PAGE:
Apple predicted to gain additional U.S. smartphone share over Samsung in 2013

Posted:
in iPhone edited January 2014
Reiterating the lack of excitement surrounding Samsung's "Broadway-style" launch of the Galaxy S 4, Yankee Group research has stated Apple is likely to gain ownership share in U.S. smartphones this year, "rather than the other way around."

Yankee Group Carl Howe Samsung Apple


"While Samsung updated the internals and the software, the S IV is just another iteration on the Galaxy design to be slightly bigger, faster and with a few new apps," noted the firm's VP of Research Carl Howe.

"We fully expect the Galaxy S IV to be an excellent flagship phone for Samsung, but Yankee Group doesn?t see the S IV allowing Samsung to gain ground against Apple in the crucial U.S. market."

Howe's firm plotted various manufacturers' smartphone ownership share against consumers' reported intent to buy in future purchases, creating a graph (above) that depicts Apple leading in both categories, and the only smartphone manufacturer within "gaining share" territory.

Based on data collected in the Yankee Group?s March 2013 US Consumer Survey, "only about 15 percent of consumers intend to buy a Samsung phone within the next six months, while 40 percent intend to buy Apple iPhones within that period," the firm reported.

"That?s actually a slight decline from the December quarter. Further, Samsung isn?t generating the same kind of brand loyalty that Apple owners have; in that same survey, only 61 percent of Samsung owners intend to buy another Samsung as their next smartphone; that contrasts dramatically with 85 percent of Apple iPhone owners intending to buy another iPhone," Howe wrote.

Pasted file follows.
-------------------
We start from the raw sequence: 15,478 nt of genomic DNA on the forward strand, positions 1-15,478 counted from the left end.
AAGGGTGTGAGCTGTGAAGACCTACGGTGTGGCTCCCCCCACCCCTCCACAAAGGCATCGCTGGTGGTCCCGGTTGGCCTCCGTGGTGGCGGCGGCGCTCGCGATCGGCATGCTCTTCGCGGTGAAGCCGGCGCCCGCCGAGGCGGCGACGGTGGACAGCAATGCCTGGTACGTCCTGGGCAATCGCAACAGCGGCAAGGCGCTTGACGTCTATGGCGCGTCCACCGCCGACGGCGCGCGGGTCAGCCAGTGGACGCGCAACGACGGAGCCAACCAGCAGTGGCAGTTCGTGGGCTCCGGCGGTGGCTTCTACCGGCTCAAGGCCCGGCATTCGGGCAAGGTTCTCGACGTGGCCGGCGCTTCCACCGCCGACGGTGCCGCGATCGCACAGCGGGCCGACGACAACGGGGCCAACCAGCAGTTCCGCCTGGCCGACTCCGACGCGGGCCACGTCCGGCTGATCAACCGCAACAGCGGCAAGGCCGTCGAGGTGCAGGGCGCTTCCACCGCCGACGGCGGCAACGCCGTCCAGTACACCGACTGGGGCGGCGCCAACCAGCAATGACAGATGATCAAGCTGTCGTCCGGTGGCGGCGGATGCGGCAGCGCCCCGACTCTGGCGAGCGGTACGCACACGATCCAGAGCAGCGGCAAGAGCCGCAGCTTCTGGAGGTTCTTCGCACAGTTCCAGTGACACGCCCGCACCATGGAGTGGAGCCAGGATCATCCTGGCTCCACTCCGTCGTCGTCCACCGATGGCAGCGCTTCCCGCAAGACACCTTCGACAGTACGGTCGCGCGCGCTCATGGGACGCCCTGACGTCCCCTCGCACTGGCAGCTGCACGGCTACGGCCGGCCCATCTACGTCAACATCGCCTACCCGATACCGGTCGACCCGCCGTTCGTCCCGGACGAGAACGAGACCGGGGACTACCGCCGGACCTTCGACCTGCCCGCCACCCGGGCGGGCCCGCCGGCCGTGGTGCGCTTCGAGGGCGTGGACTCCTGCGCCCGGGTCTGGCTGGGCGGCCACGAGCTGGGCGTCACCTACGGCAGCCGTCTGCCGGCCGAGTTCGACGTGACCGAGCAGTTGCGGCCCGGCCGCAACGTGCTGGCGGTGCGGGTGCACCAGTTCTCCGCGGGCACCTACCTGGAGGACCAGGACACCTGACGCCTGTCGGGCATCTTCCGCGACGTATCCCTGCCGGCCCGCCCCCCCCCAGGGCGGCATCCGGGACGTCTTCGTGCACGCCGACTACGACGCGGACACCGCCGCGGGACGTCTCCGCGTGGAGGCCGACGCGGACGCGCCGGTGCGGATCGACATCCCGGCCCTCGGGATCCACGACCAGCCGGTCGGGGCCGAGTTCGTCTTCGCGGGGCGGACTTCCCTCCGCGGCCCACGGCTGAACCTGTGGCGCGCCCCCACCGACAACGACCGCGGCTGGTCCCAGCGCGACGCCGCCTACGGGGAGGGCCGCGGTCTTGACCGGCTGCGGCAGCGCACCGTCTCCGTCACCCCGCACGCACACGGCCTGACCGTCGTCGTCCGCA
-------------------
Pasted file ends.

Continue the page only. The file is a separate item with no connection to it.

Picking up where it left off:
"Unless Samsung works very hard to change consumers? minds in the next six months, we actually see Apple gaining ownership share on Samsung in the U.S. in 2013 rather than the other way around."

Howe has previously noted Apple's overwhelming lead as the most favored brand among tablet buyers, with the iPad having nearly seven times the interest of its nearest competitor, Amazon's Kindle-branded devices.
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Comments

  • Reply 1 of 40


    I don't see apple gaining on Samsung. Nokia and HTC I see as being possible but not Samsung 

  • Reply 2 of 40
    gtrgtr Posts: 3,231member


    "Apple predicted to gain additional U.S. smartphone share over Samsung in 2013"


    Yeah, thanks for the innovative S4, Samsung!


     


  • Reply 3 of 40
    stelligentstelligent Posts: 2,680member


    Samsung spanked itself on Broadway, and I mean that literally and metaphorically (you know which metaphor I am talking about).